But by the time kids are 13 and 14, they steal bases; they look for signs. They want to know who should take the throw at second. They want you to explain what is and is not a balk. I've known this day was coming, and I've been trying to quit for two years now -- but the good fathers in the Bluejay Park Baseball Association keep asking me to take another team. I'm in so far over my head that all the kids know just how little I really do know... and even the parents are finally beginning to suspect.

Fortunately for me -- and more fortunately for the kids -- I have an 'assistant' coach who actually does know a lot about baseball. And who can, and does, teach it well. He's happy to be the 'assistant' coach because he already coaches the grammar school team -- and, this way, he doesn't have to take or make the phone calls from the kids, nor does he have to keep the bag at his house. And he can play golf on Tuesdays, whether we have a game or not, because he's the 'assistant.' It would be an understatement to say that I defer to his better judgment on all occasions.

So -- despite my shortcomings -- coaching is not the sole reason for our sorry record. Part of it is that we're not too big. And what we lack in size, we lack in speed as well. I think all of the kids on the Bluejay Park Reds want to play baseball -- but most of them don't really want to work too hard at it. And some of them really would be happier as couch potatoes.

But this would be true, I suspect, of any random group of 13 and 14 year-olds who come out for baseball. And ours is a recreational league: Every kid, no matter how uncoordinated, must play for three innings in every seven inning game. Truth be told, I'd rather play a completely clueless and uncoordinated kid than a kid with a bad attitude. The uncoordinated kids will get better by playing, or hurt themselves trying. The kid with a bad attitude makes everyone around him worse. And nothing is his fault. Ever.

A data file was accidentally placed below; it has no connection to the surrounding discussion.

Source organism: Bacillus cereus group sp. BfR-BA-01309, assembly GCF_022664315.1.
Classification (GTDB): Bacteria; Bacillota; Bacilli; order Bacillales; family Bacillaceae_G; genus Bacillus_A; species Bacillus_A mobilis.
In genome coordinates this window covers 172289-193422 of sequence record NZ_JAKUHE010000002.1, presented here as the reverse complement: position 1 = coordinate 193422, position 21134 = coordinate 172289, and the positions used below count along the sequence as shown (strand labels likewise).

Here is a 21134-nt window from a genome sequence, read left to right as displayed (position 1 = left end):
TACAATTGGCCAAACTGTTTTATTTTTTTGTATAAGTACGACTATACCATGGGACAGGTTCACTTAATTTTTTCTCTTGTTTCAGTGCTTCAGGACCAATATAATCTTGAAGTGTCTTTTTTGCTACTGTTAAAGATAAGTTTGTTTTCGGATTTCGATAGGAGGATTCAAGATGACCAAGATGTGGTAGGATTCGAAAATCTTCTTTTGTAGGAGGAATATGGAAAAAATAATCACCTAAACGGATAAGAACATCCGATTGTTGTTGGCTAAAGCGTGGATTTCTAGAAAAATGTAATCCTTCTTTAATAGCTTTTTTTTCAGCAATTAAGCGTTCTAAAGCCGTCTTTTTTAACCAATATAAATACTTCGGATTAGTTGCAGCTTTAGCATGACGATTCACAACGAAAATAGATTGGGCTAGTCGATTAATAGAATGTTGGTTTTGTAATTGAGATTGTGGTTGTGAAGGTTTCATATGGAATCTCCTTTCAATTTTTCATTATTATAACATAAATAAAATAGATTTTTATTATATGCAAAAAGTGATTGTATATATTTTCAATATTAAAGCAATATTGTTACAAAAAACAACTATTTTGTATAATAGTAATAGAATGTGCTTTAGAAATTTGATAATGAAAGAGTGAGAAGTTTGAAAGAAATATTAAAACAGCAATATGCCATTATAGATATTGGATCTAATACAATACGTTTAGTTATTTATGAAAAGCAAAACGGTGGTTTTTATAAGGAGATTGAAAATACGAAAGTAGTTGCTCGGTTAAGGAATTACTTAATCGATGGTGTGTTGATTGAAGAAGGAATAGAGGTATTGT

(You may think I have someone in mind as I write these words. I'd rather not admit that -- but there was a kid who, in our last game, missed an easy ground ball at his third base position -- so easy that one of our least coordinated kids would have had a better than 50/50 chance of picking it up and making the throw. And this kid blamed the third base coach on the other team for the error.)

At Bluejay Park, we take 'em all. The tall, the short, the skinny, the fat. The kids who want to play and the kids who want to play around. The kids who support their teammates and the kids who have a bad attitude. We have a draft, so to the problem children are, in theory, divided up equally.

But there are only three teams in our Pony Division at Bluejay Park.

There are six Pony teams at Gitche Gumee Park. They're supposed to take all comers, too.

But they never seem to have fat kids, or really slow ones, or kids who look like they may hurt themselves swinging a bat in the on-deck area. I tell our kids that these guys from Gitche Gumee Park drive themselves to the games. And they bring their own kids. And I tell myself I'm kidding -- but we had a game a couple of Saturdays ago, where we held off one of those Gitche Gumee teams for six innings before they finally punched through at the end. And when we lined up at the end of the game to shake hands, there were four kids taller than me on that other team.

They're supposed to be 13 or 14 years old. And I'm 6'2".

This brings us to last night, at West Pond. After our last humiliating defeat at the hands of another giant Gitche Gumee team, I told the kids that West Pond only had short kids, and fat ones, and kids with wooden legs. I was making it up, yes, but I wanted them to have some hope coming in.

So Youngest Son and I pull up to the park last night and there are kids taking infield/outfield on the diamond. And every last one of them was six feet tall.

"You told us they were midgets, Dad!" Youngest Son yelled.

I hadn't gotten entirely out of the car when I was met by one of the moms from our team. "Don't bother getting out the equipment," she said, "we probably won't play."

The good news was that the giants on the field weren't the team we were supposed to play. They were a Colt team -- 15 and 16 years old, and they were supposed to be bigger and taller than our kids.